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Hoffmann, R. A wiki for the life sciences where authorship matters. Nature Genetics (2008)

The leukocyte integrins are regulated by transcriptional and post-transcriptional mechanisms in a leukemic cell that overexpresses protein kinase C-zeta.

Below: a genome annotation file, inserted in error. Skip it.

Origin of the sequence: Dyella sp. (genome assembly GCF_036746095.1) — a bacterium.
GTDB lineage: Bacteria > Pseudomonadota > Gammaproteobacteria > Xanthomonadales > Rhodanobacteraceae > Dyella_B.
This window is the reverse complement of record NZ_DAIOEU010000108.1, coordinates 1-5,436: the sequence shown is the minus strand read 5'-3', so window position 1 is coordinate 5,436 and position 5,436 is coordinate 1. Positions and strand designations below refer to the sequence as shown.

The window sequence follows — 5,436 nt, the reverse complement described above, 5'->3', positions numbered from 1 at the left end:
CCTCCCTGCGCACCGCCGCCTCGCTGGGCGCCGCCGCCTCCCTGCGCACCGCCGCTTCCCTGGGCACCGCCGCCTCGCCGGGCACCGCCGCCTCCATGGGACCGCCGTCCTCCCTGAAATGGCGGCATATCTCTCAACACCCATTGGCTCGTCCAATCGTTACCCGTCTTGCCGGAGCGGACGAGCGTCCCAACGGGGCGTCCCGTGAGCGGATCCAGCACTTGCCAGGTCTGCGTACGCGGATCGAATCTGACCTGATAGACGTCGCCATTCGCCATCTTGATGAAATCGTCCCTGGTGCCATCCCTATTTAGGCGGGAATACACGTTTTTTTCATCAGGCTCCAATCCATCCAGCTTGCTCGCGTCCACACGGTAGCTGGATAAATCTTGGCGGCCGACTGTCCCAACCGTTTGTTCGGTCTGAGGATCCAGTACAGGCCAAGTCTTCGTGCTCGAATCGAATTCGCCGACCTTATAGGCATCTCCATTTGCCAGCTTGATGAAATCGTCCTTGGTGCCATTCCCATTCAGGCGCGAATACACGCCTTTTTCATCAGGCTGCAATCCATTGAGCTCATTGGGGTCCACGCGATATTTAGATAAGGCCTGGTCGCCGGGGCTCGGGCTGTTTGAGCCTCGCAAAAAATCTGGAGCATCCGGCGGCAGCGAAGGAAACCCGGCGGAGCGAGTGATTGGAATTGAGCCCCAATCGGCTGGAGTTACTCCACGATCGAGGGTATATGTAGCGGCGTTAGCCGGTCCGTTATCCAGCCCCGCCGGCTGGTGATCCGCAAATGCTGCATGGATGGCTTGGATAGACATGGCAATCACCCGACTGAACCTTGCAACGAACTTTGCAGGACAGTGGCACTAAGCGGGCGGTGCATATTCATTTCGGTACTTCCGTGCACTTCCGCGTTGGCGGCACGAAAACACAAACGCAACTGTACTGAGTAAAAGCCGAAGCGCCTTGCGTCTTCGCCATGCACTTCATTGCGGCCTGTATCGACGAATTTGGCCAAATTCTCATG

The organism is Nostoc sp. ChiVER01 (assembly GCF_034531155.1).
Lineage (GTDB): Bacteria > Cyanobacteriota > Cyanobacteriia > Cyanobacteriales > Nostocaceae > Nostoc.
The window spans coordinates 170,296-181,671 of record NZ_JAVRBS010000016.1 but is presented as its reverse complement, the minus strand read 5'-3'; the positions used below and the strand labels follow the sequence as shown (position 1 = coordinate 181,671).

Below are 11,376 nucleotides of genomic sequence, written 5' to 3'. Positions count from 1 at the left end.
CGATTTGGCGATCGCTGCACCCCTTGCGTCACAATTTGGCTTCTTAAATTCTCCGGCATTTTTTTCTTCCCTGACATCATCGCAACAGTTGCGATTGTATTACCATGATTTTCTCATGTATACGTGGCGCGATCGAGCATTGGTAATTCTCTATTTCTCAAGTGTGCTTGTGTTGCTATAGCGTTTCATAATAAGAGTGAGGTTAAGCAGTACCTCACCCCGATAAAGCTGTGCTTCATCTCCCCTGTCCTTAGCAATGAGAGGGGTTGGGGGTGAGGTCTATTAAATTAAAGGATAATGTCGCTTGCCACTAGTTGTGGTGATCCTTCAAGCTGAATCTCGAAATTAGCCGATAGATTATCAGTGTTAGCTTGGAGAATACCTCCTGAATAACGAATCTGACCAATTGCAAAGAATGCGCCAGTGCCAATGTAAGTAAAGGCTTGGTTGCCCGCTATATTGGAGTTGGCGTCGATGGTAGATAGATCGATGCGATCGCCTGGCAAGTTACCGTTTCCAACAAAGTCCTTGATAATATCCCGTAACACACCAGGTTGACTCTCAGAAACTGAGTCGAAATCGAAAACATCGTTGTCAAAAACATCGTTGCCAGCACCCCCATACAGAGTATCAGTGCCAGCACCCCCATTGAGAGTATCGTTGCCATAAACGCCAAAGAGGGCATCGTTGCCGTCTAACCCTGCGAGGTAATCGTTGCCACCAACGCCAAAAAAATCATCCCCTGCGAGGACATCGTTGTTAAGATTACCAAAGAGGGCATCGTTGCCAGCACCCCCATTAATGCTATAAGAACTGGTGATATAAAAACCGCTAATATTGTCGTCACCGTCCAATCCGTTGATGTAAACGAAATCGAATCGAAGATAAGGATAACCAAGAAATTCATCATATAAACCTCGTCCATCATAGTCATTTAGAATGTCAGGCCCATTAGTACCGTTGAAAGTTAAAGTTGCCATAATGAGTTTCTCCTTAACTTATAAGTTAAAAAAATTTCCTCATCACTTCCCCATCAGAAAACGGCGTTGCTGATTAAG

Overexpression of protein kinase C-zeta (PKC-zeta) in the leukemic myeloid cell line U937 (U937-PKC-zeta cells), previously shown to induce leukemic cell differentiation, resulted in nearly complete downregulation of leukocyte integrins CD11a, CD11b, CD11d, and CD18, but not CD11c from the cell surface. The steady-state level of mRNAs for the downregulated leukocyte integrins was not detectable by Northern analysis. Nuclear run-on analysis revealed that transcription of all the leukocyte integrin genes except CD11c was reduced 70-90% as compared to control U937-Vector cells [U937 cells transfected with the empty vector pSV2M(2)6]. Transfection analysis of CD11-promoter-luciferase constructs confirmed that transcription of the leukocyte integrin genes was drastically downregulated in U937-PKC-zeta cells. The two c-jun binding sites in the CD11c promoter were essential for continued expression of CD11c in U937-PKC-zeta cells. Additionally, the 3' untranslated region (3' UTR) from CD11b, when fused to the luciferase gene, lead to the destabilization of this chimeric mRNA in U937-PKC-zeta cells. This indicates that downregulation of CD11b expression in U937-PKC-zeta cells is also the result of reduced stability of CD11b mRNA. Thus, overexpression of PKC-zeta in U937 cells leads not only to leukemic cell differentiation, but also to differential regulation of the leukocyte integrins.[1]


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